Wu Daozi

Wu Daozi

A portrait of Confucius, by Wu Daozi.

Wu Daozi (or Wu Tao-tzu) (simplified Chinese: 吴道子; traditional Chinese: 吳道子; pinyin: Wú Dàozǐ; Wade–Giles: Wu Tao-tzu; 680–760?), later 道玄 (Daoxuan), was a Chinese artist of the Tang Dynasty. Michael Sullivan considers him one of "the masters of the seventh century," [1] Some of his works survive; many, mostly murals, have been lost.


  • Works 1
  • Legends and modern reputation 2
  • See also 3
  • References 4


Wu traveled widely and created murals in Buddhist and Daoist temples. Wu also drew mountains, rivers, flowers, birds. No authentic works are extant, though some exist in later copies or stone carvings.[2] Wu's famous painting of Confucius was preserved by having been copied in a stone engraving.

Legends and modern reputation

One myth follows the creation by Wu Daozi of a mural commissioned by Emperor Xuanzong of Tang China. The mural on the wall of the palace portrayed a rich nature-scene set in a valley, containing a stunning array of flora and fauna. Wu Daozi had painted a cave at the foot of a mountain. The story goes that he clapped his hands and entered the cave, inviting the Emperor to follow. The painter entered the cave but the entrance closed behind him, and before the astonished emperor could move or utter a word, the painting had vanished from the wall.[3]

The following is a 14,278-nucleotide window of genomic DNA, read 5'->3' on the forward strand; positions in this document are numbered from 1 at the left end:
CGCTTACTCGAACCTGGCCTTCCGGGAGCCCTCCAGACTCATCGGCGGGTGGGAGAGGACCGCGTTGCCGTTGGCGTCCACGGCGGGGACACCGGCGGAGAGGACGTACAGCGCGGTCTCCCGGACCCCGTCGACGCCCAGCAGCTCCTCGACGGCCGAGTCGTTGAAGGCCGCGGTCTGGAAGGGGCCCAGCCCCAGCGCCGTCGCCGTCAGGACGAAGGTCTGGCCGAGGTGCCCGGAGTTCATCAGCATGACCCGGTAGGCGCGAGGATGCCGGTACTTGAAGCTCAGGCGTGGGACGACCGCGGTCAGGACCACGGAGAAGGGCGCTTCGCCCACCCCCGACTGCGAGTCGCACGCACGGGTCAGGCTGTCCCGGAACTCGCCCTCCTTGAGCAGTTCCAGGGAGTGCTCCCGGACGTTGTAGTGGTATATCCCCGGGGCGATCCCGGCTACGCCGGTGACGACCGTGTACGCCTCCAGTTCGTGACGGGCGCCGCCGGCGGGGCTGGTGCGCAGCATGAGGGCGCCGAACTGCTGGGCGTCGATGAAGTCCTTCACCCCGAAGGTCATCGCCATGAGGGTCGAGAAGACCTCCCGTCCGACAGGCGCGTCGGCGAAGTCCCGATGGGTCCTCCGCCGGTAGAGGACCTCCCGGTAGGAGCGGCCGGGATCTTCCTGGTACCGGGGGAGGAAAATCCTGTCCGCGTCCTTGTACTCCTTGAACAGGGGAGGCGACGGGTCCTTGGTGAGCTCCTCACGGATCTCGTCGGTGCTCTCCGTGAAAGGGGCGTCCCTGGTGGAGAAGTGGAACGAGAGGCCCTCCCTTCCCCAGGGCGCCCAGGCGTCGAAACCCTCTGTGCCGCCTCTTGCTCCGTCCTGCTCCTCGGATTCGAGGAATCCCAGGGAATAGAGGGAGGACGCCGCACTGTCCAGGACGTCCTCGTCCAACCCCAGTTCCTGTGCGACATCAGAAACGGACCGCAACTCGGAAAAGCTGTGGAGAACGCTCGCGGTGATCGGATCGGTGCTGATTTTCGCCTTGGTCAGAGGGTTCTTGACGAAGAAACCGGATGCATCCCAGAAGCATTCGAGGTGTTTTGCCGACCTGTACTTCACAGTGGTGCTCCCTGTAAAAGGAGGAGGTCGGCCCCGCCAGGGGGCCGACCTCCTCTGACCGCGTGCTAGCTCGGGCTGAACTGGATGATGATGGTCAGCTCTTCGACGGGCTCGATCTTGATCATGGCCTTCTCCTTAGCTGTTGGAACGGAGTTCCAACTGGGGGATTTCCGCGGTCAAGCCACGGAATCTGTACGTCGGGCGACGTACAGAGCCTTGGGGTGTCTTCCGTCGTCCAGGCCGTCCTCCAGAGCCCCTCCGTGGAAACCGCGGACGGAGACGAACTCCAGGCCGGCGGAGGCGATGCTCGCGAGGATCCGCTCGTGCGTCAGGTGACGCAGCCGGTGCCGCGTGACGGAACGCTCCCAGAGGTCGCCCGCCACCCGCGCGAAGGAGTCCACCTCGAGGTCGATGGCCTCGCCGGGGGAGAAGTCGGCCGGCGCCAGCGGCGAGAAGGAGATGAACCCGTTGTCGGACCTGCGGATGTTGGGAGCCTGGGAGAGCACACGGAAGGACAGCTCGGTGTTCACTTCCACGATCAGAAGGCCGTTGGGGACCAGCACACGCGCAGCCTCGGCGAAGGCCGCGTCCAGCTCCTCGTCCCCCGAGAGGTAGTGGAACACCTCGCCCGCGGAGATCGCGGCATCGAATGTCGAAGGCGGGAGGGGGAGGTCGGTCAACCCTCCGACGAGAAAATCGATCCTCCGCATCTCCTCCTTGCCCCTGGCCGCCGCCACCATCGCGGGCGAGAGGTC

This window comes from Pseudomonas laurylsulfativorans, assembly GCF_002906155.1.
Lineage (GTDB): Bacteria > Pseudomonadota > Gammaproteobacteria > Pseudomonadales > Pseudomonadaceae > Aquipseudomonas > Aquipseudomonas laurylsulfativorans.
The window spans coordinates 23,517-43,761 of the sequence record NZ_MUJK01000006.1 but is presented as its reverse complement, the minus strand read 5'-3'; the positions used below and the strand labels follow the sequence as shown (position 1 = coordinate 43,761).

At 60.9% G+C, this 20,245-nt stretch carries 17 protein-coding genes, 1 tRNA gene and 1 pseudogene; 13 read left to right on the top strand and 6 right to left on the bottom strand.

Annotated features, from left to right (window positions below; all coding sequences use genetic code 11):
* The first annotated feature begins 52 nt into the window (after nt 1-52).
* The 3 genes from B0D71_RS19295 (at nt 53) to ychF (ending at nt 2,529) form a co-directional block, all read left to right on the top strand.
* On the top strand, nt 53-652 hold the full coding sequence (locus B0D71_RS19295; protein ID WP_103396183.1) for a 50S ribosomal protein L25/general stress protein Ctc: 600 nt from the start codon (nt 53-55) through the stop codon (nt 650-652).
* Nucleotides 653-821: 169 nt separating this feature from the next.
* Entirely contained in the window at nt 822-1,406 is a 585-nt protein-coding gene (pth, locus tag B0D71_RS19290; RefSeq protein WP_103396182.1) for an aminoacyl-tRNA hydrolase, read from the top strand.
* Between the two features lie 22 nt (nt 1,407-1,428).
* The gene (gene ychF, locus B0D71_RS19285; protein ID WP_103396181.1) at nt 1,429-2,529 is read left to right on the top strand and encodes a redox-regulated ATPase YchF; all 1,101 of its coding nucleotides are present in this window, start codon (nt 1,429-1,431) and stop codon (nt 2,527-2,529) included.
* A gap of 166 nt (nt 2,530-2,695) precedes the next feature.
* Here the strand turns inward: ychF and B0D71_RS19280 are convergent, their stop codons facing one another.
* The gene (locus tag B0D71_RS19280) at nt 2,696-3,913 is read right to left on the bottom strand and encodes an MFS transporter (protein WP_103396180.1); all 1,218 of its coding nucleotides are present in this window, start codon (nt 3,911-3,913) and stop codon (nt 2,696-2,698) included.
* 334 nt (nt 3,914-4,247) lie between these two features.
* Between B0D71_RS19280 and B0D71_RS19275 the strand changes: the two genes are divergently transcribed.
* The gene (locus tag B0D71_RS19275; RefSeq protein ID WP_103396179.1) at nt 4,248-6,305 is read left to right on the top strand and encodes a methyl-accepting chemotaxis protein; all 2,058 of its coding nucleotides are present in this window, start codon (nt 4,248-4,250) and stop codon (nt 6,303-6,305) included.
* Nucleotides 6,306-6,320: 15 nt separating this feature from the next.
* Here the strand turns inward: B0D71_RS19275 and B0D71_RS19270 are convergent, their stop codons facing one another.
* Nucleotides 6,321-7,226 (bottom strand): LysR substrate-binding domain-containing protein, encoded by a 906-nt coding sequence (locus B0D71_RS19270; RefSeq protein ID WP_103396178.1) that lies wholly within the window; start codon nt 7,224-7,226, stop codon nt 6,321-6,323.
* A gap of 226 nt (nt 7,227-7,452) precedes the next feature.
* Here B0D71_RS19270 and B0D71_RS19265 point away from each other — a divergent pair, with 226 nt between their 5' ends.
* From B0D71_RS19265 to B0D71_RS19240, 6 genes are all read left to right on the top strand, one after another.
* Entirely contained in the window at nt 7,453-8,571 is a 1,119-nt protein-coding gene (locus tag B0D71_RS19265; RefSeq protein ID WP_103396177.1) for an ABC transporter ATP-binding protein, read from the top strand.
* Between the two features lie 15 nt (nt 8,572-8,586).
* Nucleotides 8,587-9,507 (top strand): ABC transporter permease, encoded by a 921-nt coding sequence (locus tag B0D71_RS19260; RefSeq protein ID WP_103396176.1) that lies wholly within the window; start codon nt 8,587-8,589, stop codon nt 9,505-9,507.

The contemporary Swedish writer Sven Lindqvist meditates on this legend and the challenge that it poses to modern aesthetics in his book, The Myth of Wu Tao-Tzu. [4]

Eighty seven celestial people, Wu Daozi.

Another legend has it that a painter found one of the last surviving murals of Wu Daozi, learned to imitate the style, and then destroyed the wall, possibly by pushing it into a river. This was to ensure that nobody else besides him could imitate the style of the great Wu Daozi.

The Presentation of Buddha was featured in recent television presentations in China.[5][6]

See also


  1. ^ (Berkeley: University of California press, 1980. ISBN 0520035585)Chinese Landscape Painting: The Sui and T'ang Dynasties., pp. 50-52.
  2. ^ James Cahill. An Index of Early Chinese Painters and Paintings: T'ang, Sung, and Yüan. (Berkeley: University of California Press, 1980. ISBN 0520035763), pp. 21-22.
  3. ^ A version of this story appears in Herbert Allen Giles. An Introduction to the History of Chinese Pictorial Art. (London: Quaritch, 2d ed., 1918), pp. 47-48.
  4. ^ Sven Lindqvist, translated by Joan Tate. The Myth of Wu Tao-Tzu. (1967; rpr. London: Granta, 2012. ISBN 9781847085221).
  5. ^ http://www.cnhubei.com/200503/ca758899.htm
  6. ^ http://www.cctv.com/art/20040412/101225.shtml